US and Europe scramble for jet fuel amid a supply crunch
A jet fuel supply crunch in the US and Europe is drawing long-haul barrels from the East, but supplies are capped at a time when refiners are maximising diesel yields and entering into planned maintenance.
From being an unwanted product that had to be blended into diesel two years ago, jet fuel has emerged to become the most expensive fuel across the barrel today. Rising jet fuel tightness in the US and Europe are pulling long-haul barrels from the East, but supplies are capped at a time when refiners are maximising diesel yields whilst several others are heading into spring maintenance, with low inventories offering limited buffer.
US Padd 1 jet fuel imports thin, Europe-bound cargoes diverted
Jet fuel inventories in US Padd 1 have tumbled for three consecutive weeks in March (EIA data), suggesting that demand has outpaced domestic supplies, seaborne and Colonial pipeline imports (from Padd 3) combined. Despite rising demand, seaborne jet fuel arrivals into Padd 1 in March remained range-bound at 65kbd, down over 30% versus the second half of last year. Interestingly, two LR1 jet cargoes have been directed to New York after signalling Algeciras last week, as Padd 1 jet fuel prices surpass Northwest Europen values. While there is a lack of transparency of Colonial pipeline import volumes, strong jet regrade and arbitrage signals could drive US Gulf refiners to increase jet supplies to Padd 1 in the weeks ahead, if there is capacity to do so.
On the West Coast, jet fuel imports into Padd 5 have ticked up in recent weeks, with arrivals in the first two weeks of April projected to reach 120kbd, up over 30% from March and the highest since last September. With lower South Korean jet fuel supplies expected this quarter, competition for these cargoes with Asian buyers is likely to intensify.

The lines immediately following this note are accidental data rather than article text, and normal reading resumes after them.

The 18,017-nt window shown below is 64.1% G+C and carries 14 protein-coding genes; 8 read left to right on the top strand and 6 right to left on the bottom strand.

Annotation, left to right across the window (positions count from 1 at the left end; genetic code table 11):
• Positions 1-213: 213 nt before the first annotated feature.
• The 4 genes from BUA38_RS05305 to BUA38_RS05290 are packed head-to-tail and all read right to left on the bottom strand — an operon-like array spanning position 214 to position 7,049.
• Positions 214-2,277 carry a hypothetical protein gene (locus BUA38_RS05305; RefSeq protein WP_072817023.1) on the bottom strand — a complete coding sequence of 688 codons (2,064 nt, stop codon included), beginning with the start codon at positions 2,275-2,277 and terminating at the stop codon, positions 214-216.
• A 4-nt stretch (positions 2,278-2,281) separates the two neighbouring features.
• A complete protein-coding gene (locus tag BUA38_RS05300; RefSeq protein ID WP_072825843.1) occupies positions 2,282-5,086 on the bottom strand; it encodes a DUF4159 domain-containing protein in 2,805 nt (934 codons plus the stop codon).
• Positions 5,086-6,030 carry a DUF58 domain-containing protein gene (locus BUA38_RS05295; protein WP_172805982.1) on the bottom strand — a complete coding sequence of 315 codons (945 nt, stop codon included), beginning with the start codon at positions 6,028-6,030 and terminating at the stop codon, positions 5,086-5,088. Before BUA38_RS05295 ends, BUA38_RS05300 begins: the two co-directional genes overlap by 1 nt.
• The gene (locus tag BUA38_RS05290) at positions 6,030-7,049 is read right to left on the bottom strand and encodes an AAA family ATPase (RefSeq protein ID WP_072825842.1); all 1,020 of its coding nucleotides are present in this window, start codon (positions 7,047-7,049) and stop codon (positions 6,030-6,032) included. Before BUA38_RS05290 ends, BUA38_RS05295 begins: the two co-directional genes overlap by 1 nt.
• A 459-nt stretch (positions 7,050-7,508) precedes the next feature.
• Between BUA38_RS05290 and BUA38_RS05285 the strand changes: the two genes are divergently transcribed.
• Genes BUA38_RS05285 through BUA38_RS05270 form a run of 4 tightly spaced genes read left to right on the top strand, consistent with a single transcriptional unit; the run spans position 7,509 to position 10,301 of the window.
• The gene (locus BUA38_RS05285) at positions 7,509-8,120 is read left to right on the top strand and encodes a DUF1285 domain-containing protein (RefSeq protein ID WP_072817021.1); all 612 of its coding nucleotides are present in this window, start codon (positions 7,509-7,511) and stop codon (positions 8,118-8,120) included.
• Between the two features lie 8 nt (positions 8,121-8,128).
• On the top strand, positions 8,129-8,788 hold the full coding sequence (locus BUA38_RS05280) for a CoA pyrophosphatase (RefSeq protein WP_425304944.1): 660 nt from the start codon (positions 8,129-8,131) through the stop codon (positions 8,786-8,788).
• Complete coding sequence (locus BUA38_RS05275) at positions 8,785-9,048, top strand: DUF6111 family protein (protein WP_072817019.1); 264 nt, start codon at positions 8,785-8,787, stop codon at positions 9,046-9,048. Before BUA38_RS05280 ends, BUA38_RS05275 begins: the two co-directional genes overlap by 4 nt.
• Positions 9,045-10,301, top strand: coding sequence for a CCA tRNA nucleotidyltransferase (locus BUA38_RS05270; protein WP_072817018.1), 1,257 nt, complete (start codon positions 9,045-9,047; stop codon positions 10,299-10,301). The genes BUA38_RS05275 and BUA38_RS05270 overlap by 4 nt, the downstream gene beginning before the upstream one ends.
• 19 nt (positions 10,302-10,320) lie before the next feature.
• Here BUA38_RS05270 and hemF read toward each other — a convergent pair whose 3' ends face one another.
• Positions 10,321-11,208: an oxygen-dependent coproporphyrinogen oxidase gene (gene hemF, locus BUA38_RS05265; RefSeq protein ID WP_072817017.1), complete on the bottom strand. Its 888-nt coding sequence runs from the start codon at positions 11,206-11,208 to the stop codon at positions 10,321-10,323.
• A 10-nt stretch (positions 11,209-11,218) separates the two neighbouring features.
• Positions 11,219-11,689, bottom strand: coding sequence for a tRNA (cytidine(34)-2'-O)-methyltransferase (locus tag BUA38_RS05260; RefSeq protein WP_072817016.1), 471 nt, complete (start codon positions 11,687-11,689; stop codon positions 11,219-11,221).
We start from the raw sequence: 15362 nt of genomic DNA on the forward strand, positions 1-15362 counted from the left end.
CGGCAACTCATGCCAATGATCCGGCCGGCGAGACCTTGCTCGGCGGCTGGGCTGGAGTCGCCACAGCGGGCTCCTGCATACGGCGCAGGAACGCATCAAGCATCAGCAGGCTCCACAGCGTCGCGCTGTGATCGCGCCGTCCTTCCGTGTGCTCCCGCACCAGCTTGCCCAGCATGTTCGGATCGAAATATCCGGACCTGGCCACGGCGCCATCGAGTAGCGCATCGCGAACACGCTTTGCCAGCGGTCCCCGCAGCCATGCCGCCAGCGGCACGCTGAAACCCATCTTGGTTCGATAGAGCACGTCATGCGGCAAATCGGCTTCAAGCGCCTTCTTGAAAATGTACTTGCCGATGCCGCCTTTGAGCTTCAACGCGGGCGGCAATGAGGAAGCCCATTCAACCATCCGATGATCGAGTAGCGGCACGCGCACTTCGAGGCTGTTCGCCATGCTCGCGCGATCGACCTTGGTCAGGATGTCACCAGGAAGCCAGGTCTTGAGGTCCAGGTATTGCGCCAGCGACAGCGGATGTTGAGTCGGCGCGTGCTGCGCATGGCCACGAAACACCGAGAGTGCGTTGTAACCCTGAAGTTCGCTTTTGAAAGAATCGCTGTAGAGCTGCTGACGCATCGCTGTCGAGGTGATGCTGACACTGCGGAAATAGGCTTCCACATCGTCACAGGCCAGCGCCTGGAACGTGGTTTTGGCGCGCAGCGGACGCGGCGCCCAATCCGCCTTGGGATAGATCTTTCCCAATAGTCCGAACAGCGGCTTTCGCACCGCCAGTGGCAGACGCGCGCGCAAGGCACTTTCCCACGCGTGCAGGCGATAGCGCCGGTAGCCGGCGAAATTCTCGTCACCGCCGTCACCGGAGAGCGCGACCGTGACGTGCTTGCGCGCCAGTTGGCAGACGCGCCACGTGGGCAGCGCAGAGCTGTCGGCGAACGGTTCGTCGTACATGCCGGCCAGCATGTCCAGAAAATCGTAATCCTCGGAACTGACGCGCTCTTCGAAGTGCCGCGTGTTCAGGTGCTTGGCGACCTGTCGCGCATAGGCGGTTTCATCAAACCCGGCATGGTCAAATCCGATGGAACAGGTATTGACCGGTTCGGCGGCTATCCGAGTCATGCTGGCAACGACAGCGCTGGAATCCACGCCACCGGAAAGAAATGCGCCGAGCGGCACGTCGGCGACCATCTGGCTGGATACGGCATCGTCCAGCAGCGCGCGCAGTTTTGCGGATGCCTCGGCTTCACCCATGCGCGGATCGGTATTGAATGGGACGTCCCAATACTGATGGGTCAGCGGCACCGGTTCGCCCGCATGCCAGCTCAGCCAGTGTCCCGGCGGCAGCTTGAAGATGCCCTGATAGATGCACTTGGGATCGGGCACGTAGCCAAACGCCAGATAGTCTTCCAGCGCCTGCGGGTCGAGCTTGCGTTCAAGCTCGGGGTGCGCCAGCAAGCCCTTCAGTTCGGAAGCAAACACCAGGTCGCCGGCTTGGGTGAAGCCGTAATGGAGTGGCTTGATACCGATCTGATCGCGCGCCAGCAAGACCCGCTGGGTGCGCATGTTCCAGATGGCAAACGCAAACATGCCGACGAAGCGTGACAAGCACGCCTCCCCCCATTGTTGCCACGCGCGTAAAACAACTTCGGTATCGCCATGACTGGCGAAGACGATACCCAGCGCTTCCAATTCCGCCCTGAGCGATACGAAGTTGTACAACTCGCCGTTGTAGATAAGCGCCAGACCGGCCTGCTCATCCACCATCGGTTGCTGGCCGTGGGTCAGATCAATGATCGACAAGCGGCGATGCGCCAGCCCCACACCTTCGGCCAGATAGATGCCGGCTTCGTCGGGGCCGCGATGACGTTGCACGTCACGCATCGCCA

Europe slurps up Asia and Middle East jet cargoes
In Europe, jet fuel supplies are also tightening rapidly, propelling prices upwards. Proximity to Asia and Middle East supplies offers the region a key advantage over US Padd 1, with close to 440kbd of jet fuel cargoes from the two refining hubs discharging into Europe in the first two weeks of April, up from 250kbd last month. Non-European jet fuel arrivals into West Med have registered a surge during this period, with imports projected to reach a record high of 170kbd, partially supplementing a lack of supplies from UK Cont. At this juncture, Europe can ill-afford to further reject Russia’s middle distillate-rich Urals crude and diesel supplies, as replacement supplies are limited and will almost certainly exacerbate regional jet fuel tightness.
Higher China jet fuel exports offset lower supplies from other regional exporters
As Asian refiners enter into peak maintenance season this quarter, regional supplies are set to tighten. Fortunately, China’s jet fuel exports are projected to stage a strong rebound this month, after a dip in March. The country’s domestic demand has been hammered by renewed lockdowns in major cities including Shanghai and Hong Kong and flight cancellations after a recent plane crash, building up surplus stocks. But this export level may not be sustainable after April, as Chinese refiners are also cutting back on refining runs in lieu of poor margins and planned maintenance.
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